Interview with Sun Wei: “China's Medical AI to Face Regulatory and Tech Challenges”
EqualOcean interviewed Sun Wei, Partner at HosenCare Brothers, and got a glance at the company's PE investment prospects.
EqualOcean conducted an interview with Sun Wei, Partner at HosenCare Brothers, on June 2, 2019.
Dr Sun has over 15 years of experience in entrepreneurship, venture financing, and healthcare. He was an investor at Hosen Capital, leading its investments in technology and health-related areas. Before that, Dr Sun worked with Booz & Co., helping Fortune 500 and leading Chinese companies to grow in China and overseas. He also had many years of product management and startup experience in the US, where he worked with Morningstar as well as served as founding members of two technological startups. He has received his PhD in Biomedical Engineering from the University of Rochester.
HosenCare Brothers, also known as HosenCare Investment Management, is a healthcare-focused private equity investment firm spun off from Hosen Capital and New Hope Group's healthcare investment team and historically sponsored by New Hope Group.
Based in Beijing, HosenCare Brothers has been operating since 2017.
Here are the key takeaways from the interview:
“Some of the small AI-driven diagnostic companies’ in China do not have long term prospects, they may be dissolving due to the technical and regulatory challenges,” thinks Sun Wei.
“There is a possibility that CFDA might not be issuing any license for Medical AI commercialization for a long while more,” says Dr Sun.
HosenCare Brothers controls the largest brain hospital of East China, Shanghai Blue Cross Brain Hospital.
HosenCare Brothers focuses on early-stage investments in China's healthcare scene.
EqualOcean: On which verticals HosenCare Brothers invests?
Dr Sun: On a broader term, we invest in a 3×3 dimensional model: on one dimension, we invest in public healthcare, Medicare and private healthcare areas. On the other dimension, we invest in health tech, data-driven businesses and private service models.
We invest in any technology that we think is going to improve China’s healthcare industry for a better, and this how I define Public healthcare. On top of that, we stress a lot on Medicare, or "医保" as we call it in Chinese. China’s Medicare or Healthcare Insurance sector is simply primitive and inefficient which will be regulated by the government for better. We are closely following and actively engaging in those data-driven healthcare insurance companies to seize this very critical industry. It is critical because the rest of the Healthcare industry is tied to Medicare.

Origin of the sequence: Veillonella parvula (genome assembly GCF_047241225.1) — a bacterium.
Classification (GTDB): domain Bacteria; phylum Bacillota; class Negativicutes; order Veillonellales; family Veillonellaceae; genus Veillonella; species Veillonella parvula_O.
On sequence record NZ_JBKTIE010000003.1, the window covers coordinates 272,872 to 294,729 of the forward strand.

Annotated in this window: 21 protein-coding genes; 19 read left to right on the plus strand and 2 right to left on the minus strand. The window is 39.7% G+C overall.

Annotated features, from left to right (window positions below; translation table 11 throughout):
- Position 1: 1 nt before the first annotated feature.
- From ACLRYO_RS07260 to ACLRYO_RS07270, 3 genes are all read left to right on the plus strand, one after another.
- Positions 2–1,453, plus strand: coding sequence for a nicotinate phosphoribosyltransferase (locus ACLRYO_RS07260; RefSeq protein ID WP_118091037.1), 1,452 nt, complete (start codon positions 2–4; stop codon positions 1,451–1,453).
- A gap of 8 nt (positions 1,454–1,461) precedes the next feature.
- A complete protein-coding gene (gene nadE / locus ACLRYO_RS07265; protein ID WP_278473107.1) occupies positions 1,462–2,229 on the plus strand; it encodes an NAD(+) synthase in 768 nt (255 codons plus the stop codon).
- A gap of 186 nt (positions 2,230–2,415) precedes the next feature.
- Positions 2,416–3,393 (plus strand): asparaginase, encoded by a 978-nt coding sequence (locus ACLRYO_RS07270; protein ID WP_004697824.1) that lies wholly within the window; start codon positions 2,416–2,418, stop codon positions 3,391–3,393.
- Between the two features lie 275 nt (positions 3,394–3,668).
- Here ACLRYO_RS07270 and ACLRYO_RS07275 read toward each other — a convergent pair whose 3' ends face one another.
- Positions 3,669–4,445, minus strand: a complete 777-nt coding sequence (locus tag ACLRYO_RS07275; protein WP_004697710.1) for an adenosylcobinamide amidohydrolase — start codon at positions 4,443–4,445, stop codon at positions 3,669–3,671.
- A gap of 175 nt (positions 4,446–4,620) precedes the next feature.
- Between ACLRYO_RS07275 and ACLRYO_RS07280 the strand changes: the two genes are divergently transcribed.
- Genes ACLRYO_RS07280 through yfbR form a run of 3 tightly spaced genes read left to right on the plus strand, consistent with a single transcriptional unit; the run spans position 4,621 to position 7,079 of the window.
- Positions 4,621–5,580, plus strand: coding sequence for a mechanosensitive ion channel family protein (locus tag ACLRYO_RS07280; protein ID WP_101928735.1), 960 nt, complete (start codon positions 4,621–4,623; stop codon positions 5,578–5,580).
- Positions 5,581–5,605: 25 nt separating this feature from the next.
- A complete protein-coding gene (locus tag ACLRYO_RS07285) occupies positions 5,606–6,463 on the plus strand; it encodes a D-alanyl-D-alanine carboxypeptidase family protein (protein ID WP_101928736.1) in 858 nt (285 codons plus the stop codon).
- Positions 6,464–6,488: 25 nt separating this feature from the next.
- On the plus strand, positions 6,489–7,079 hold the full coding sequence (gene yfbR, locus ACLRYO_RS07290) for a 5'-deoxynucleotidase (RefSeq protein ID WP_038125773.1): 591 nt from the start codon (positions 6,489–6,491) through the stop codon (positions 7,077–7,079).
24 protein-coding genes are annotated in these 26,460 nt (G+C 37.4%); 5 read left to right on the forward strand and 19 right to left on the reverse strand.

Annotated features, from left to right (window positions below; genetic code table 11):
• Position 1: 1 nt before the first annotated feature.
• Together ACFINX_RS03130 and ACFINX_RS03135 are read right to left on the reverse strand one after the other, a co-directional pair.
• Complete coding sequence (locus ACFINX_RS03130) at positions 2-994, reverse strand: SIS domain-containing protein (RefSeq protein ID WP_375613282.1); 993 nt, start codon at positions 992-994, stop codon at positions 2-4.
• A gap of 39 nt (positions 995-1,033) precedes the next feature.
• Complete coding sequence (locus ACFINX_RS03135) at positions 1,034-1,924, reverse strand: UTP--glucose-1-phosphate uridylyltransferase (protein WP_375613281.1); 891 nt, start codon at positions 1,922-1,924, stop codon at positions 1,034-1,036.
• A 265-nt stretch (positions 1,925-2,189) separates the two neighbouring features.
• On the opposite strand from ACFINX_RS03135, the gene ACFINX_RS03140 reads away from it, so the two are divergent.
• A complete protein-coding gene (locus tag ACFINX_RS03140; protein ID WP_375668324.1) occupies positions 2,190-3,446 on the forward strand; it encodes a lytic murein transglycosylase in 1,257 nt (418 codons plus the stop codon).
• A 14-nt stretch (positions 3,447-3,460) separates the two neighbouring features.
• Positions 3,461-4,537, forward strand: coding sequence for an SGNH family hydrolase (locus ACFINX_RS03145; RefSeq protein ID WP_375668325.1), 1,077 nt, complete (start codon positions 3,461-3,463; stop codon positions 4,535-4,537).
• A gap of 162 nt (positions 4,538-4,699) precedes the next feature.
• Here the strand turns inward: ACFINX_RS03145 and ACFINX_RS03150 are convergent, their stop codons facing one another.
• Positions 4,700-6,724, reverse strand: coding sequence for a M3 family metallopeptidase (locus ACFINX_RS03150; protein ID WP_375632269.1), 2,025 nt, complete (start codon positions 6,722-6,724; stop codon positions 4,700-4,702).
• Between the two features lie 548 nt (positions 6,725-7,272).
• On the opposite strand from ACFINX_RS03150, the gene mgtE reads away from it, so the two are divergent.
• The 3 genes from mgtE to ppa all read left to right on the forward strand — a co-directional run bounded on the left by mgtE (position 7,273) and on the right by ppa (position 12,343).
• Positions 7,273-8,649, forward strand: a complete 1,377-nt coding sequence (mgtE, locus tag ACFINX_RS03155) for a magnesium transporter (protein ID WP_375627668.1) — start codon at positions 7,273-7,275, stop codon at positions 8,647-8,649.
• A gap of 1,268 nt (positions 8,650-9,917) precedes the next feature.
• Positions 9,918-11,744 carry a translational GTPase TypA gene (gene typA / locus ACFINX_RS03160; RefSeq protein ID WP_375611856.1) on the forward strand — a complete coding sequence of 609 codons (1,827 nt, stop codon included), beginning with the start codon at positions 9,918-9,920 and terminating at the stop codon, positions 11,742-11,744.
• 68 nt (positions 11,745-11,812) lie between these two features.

In Private Healthcare, we invest in private hospitals. In fact, we control the largest brain hospital in East China.
EqualOcean: HosenCare Brothers seems distant to invest in Medical-AI. Why is this the case?
Dr Sun: When we say AI in China, the first industry that comes to mind is Security; because China's security industry is huge and it is driven by high-tech and AI. China could bring about giants in AI, including, among others, Hikvision, SenseTime and Face++. Not to mention that I am talking based on the valuation, but in fact, valuation is a weak indicator, doesn’t count at all and most of the time is a bubble. My point is, those Medical AI companies could not even come with a scalable company yet, and it seems hard to me.
First of all, Medicare does not cover AI-centered products and services, which is a huge problem that these companies have to overcome. This will not be a snap process but will likely to be a lengthy and painful policy transformation. On top of that, even medicare covers those services, CFDA might not be giving license for commercialization to them. As of now, no company could obtain the commercialization license for AI products in China. But ridiculously, most of the Medical AI companies in China are so optimistic and sure that they will have the license soon; which is a great illusion. CFDA is a very slow, meticulous and careful organization, and they don’t need to take any risk. Thus, this commercialization process may last more than anybody expects. Finally, and most importantly, it is hard for them to overcome the high technical barriers. Their business is dependent on the data labeling and the more medical image they process, the better their algorithm becomes. Therefore, their business is dependent on the hardware and MI devices’ outcome.
There are natural competitors for them as well, such as United Imaging and Siemens. They create those images. (Laughing)
EqualOcean: Please elaborate on your portfolio performance and investment decision-making scenarios.
Dr Sun: For the early-stage investments, we focus on the management team and their plan. For the late stage investments, we seek for the liquidation possibilities; for a late-stage investment, we are looking for chances of liquidation within around two years.
So far, we have invested in 17 companies and yet in only one case, we have liquidated our investment, which was the case I wanted to prove that I can liquidate. (Smiling) We have some late-stage investments such as Blue Cross Brain Hospital which can recover its cost in three years. We want to invest in more hospitals like that. For the early stage investments, we have a data-driven clothing company Body+ which provides several solutions and create values in healthcare, security, military, and several other areas. The companies I've just mentioned represent some of best-performing companies in my portfolio.
Currently, we have 18 employees in which 10 of them are Investment Analysts, and we're steadily expanding our operational capacity.